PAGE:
An Effective Lesson Plan Successfully Delivered

CAREER ADVICE   |   5 minutes  |   August 25, 2018

Education can often feel like a balancing act between curriculum standards and student engagement.

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While juggling learning standards, extracurricular commitments, and the mountain of administrative tasks that accompany any teaching post, Educators are left asking themselves,

How can I engage with my students?

How can I equip students with critical thinking skills?

How can I avoid killing my students’ love of learning?

Professionals in the education field know the delivery of a lesson is just as important as the lesson content – it’s the method that determines how much is retained, and how much is lost in translation.

While educational governing bodies hand down a framework of learning outcomes for Educators to achieve in a given timeframe, these frameworks are predominantly content-driven and operate as a list for Educators to tick off as they proceed through the teaching year. The checklist is there to ensure that each student receives equal access to information, with the goal of providing a level playing field.

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However, Educators are left to decide how best to deliver this information to the students in their particular classroom – and there, as the bard would say, is the rub.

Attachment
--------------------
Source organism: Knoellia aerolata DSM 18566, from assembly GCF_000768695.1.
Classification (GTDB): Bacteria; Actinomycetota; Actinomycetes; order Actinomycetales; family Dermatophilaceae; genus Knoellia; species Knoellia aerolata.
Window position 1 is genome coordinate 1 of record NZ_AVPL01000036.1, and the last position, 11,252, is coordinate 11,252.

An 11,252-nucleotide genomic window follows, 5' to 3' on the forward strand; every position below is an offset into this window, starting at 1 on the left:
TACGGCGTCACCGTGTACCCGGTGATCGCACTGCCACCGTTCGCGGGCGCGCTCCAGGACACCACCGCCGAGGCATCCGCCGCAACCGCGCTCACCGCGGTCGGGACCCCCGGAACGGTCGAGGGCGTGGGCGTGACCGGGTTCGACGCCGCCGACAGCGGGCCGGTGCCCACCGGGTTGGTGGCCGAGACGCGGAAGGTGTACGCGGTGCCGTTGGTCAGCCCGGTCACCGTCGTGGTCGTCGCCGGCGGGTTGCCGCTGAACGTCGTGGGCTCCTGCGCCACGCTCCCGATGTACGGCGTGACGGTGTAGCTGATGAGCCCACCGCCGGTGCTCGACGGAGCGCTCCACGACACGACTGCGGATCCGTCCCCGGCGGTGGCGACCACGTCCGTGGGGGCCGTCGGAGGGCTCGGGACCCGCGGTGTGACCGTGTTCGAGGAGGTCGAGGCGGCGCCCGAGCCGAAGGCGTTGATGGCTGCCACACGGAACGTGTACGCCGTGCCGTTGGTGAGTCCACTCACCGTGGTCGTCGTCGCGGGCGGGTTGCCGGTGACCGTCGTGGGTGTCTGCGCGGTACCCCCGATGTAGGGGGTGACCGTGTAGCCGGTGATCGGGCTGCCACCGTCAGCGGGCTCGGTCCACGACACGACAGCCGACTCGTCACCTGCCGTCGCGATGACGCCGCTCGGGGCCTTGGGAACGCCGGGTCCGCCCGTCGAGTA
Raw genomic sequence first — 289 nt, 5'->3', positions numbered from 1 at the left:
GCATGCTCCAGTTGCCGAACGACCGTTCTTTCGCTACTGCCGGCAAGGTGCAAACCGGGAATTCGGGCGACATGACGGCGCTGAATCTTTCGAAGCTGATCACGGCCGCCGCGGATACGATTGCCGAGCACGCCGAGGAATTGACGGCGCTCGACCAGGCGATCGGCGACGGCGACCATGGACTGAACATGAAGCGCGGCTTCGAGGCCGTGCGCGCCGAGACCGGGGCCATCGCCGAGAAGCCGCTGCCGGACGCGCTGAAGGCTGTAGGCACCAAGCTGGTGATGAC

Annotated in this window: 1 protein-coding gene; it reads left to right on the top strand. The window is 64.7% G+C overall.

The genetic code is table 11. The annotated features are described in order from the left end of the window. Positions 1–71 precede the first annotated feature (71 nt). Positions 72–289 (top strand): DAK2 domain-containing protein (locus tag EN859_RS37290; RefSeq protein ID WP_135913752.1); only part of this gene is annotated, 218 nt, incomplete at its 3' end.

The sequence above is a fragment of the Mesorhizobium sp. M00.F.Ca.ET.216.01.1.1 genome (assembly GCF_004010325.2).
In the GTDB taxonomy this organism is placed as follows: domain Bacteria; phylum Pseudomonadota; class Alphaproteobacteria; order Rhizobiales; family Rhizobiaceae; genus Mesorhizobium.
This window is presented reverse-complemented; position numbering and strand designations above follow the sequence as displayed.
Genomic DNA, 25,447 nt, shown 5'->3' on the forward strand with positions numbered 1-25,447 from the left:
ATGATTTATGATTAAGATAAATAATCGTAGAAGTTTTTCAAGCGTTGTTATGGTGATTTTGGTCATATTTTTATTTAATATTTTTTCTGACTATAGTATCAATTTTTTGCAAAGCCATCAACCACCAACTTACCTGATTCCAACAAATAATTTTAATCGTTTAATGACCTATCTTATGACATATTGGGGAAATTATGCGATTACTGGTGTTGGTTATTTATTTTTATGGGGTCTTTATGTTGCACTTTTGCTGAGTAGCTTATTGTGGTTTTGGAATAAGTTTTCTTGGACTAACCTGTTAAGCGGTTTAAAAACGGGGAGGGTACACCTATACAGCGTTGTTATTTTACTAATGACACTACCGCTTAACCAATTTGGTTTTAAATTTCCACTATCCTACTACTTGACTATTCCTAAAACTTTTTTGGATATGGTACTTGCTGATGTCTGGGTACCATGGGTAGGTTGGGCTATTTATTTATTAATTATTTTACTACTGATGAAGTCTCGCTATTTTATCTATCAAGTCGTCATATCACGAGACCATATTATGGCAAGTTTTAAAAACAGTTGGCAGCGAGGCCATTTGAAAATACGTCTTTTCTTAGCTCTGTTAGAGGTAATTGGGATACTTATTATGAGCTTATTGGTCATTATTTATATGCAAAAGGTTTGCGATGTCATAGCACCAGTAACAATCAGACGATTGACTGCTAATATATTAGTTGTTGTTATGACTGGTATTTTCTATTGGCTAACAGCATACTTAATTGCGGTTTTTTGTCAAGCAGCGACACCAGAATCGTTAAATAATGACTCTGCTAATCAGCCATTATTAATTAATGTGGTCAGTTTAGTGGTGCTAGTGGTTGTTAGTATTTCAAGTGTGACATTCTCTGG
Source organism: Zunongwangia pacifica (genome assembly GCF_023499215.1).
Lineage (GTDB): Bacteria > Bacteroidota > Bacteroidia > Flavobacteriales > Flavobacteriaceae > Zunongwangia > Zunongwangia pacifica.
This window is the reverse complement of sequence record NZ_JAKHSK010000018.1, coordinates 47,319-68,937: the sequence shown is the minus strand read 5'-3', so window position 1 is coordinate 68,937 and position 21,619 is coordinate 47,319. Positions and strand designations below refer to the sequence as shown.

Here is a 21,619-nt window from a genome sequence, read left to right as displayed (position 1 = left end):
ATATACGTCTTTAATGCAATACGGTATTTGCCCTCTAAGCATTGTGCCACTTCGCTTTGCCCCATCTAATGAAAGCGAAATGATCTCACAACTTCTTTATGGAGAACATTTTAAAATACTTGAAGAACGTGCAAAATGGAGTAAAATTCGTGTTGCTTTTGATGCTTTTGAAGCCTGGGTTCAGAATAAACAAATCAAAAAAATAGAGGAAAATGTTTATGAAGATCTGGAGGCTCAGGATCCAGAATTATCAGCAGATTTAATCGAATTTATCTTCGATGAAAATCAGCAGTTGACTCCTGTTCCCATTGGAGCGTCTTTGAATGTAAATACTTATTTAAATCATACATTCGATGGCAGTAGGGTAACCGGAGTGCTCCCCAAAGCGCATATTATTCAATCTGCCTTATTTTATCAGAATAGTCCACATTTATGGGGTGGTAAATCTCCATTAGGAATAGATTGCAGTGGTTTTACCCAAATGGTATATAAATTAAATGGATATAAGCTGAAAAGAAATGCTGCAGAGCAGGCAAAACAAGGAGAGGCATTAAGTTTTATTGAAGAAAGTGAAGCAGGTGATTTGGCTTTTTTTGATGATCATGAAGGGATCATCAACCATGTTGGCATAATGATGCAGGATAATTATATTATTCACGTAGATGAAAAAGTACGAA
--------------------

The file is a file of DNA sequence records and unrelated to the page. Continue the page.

“While these approaches include what we want to teach, they don’t often contain how we’re going to teach it,” says Peter Brunn, author of The Lesson Planning Handbook: Essential Strategies That Inspire Student Thinking and Learning.1

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One such method of lesson planning is widely known as Backward Design, in which Educators begin their plan from their unit objectives – what a student is expected to know by the end of a course – and work backwards from there, designing lessons, projects, and assessments designed to lead students toward that final goal. Backward Design is what moves lesson planning from a checklist to a strategic action plan.2

Failure to Plan is Planning to Fail